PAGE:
There are numerous important factors to be settled during a divorce. Arguably, the most crucial aspect to get right is child custody. In some cases, both parents are able to reach an agreement that is suitable for everyone. As long as the court signs off on this, then it becomes legally binding. When parents cannot agree, the court will reach a decision based on the child’s best interests.
Life, however, rarely remains static, and neither to the needs of your children. There may come a time when a child custody order needs to be modified. Under what circumstances will the family court consider approving child custody modifications?
If your child is being weaponized
Many co-parents manage to make a success out of their post-divorce situation. Sadly, this isn’t always the case. Your co-parent may be bitter about the past, or about how the divorce was settled. They may view turning your child against you as a form of punishment.
For instance, they might say that the divorce was your fault and you’ve chosen to abandon the family. It’s vital that you address this promptly, as parental alienation can be very damaging to both you and the child. In some cases, the courts may have to step in and adjust the custody order so that malicious behavior comes to an end.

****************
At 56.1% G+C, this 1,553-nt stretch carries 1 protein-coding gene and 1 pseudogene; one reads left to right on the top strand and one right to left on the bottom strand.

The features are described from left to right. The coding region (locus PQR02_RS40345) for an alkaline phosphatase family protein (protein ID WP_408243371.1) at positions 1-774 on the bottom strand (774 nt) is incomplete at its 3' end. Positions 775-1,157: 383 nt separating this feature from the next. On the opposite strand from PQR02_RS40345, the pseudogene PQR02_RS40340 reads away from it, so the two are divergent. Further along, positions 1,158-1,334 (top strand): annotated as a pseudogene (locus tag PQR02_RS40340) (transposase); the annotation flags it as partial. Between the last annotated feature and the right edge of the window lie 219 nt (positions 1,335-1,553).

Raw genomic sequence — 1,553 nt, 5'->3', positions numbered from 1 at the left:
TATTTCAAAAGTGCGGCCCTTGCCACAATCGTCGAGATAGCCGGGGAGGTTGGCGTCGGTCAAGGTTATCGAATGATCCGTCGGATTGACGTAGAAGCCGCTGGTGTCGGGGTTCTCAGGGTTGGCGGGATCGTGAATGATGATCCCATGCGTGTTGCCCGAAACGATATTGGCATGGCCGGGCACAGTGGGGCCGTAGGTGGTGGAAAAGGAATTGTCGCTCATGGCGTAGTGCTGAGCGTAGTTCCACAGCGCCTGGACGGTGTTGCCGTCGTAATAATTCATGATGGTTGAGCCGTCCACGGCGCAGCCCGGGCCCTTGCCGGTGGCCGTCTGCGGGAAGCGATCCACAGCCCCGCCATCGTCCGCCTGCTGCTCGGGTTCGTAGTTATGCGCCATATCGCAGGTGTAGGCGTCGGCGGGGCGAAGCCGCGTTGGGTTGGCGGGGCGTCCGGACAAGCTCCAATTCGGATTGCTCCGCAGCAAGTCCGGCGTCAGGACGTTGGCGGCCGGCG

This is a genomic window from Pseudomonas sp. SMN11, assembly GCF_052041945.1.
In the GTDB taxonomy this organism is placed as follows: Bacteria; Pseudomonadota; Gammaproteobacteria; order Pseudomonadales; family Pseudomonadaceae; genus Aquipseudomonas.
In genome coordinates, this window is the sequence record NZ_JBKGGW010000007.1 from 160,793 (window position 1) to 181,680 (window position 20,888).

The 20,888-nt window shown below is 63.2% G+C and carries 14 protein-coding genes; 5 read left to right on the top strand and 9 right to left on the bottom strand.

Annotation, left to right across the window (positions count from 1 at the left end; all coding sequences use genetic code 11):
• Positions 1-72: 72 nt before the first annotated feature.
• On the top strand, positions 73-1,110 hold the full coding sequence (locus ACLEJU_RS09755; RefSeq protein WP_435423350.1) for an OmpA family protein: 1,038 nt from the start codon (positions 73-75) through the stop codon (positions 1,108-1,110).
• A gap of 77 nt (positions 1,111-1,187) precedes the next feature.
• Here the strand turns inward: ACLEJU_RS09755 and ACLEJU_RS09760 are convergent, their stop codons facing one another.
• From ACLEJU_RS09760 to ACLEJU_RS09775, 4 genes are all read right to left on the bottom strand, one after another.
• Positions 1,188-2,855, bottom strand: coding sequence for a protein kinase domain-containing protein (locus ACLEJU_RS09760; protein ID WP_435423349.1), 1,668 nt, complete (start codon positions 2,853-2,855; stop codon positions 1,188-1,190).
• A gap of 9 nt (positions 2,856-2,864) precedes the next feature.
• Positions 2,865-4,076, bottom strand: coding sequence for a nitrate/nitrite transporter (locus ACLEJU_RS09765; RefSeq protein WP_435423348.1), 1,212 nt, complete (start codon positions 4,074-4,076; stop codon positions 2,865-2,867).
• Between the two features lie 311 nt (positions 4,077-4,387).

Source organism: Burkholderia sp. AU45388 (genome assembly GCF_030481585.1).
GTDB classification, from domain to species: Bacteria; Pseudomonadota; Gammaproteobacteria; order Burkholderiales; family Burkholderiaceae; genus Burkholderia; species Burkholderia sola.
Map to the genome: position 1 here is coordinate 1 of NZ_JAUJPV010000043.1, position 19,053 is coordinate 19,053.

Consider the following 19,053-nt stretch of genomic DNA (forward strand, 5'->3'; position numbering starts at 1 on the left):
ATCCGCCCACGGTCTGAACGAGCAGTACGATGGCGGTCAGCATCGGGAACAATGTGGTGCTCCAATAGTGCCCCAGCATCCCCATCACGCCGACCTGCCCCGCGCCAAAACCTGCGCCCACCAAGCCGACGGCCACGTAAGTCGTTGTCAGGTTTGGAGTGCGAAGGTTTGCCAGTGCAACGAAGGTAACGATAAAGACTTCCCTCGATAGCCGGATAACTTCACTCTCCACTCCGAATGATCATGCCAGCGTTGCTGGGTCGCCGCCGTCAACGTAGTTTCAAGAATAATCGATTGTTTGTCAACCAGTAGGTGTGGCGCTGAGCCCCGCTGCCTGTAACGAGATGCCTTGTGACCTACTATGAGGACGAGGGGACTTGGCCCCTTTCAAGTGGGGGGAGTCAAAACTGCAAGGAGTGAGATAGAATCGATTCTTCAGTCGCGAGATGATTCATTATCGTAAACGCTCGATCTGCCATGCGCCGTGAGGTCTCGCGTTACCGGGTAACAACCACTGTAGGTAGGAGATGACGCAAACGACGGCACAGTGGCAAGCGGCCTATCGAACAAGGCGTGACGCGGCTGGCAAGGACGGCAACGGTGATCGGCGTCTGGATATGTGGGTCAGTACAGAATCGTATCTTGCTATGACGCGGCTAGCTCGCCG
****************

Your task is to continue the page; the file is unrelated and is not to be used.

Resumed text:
When one parent is struggling
As stated, the best interests of the child are at the center of all custody rulings. If it becomes apparent sometime after the divorce has concluded that a parent is struggling to look after the child, custody may need to be adjusted.
This is especially the case if one parent has turned to alcohol and drugs and is subsequently managing addiction or serious mental health issues are a concern.
Custody orders are legally binding but the court may approve adjustments should they be necessary for the well-being of the child. Before taking your next steps, it may benefit you to seek legal guidance so that you can get a clearer idea of your options.